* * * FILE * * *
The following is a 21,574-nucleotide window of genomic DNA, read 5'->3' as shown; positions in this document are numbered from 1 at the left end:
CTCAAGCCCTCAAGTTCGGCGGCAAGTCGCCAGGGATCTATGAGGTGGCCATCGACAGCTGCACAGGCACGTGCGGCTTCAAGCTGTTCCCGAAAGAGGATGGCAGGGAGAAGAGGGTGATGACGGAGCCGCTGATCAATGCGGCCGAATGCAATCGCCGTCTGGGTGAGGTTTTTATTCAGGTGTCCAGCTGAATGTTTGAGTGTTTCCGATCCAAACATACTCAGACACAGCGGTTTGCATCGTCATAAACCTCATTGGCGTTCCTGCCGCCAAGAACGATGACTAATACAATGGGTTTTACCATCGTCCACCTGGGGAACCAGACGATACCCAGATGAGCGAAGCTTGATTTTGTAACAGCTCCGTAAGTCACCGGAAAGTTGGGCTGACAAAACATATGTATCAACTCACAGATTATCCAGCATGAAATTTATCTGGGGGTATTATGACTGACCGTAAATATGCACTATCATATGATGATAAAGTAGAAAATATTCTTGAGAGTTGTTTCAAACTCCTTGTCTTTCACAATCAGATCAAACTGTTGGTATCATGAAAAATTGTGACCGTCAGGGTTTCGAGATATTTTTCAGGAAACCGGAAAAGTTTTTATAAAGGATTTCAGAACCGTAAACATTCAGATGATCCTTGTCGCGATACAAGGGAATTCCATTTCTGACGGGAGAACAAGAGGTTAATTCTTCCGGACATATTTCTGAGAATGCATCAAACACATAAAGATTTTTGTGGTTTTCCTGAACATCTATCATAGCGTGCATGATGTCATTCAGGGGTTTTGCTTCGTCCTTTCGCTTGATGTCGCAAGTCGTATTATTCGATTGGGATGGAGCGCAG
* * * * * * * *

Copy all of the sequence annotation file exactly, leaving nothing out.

The following is a 21,574-nucleotide window of genomic DNA, read 5'->3' as shown; positions in this document are numbered from 1 at the left end:
CTCAAGCCCTCAAGTTCGGCGGCAAGTCGCCAGGGATCTATGAGGTGGCCATCGACAGCTGCACAGGCACGTGCGGCTTCAAGCTGTTCCCGAAAGAGGATGGCAGGGAGAAGAGGGTGATGACGGAGCCGCTGATCAATGCGGCCGAATGCAATCGCCGTCTGGGTGAGGTTTTTATTCAGGTGTCCAGCTGAATGTTTGAGTGTTTCCGATCCAAACATACTCAGACACAGCGGTTTGCATCGTCATAAACCTCATTGGCGTTCCTGCCGCCAAGAACGATGACTAATACAATGGGTTTTACCATCGTCCACCTGGGGAACCAGACGATACCCAGATGAGCGAAGCTTGATTTTGTAACAGCTCCGTAAGTCACCGGAAAGTTGGGCTGACAAAACATATGTATCAACTCACAGATTATCCAGCATGAAATTTATCTGGGGGTATTATGACTGACCGTAAATATGCACTATCATATGATGATAAAGTAGAAAATATTCTTGAGAGTTGTTTCAAACTCCTTGTCTTTCACAATCAGATCAAACTGTTGGTATCATGAAAAATTGTGACCGTCAGGGTTTCGAGATATTTTTCAGGAAACCGGAAAAGTTTTTATAAAGGATTTCAGAACCGTAAACATTCAGATGATCCTTGTCGCGATACAAGGGAATTCCATTTCTGACGGGAGAACAAGAGGTTAATTCTTCCGGACATATTTCTGAGAATGCATCAAACACATAAAGATTTTTGTGGTTTTCCTGAACATCTATCATAGCGTGCATGATGTCATTCAGGGGTTTTGCTTCGTCCTTTCGCTTGATGTCGCAAGTCGTATTATTCGATTGGGATGGAGCGCAG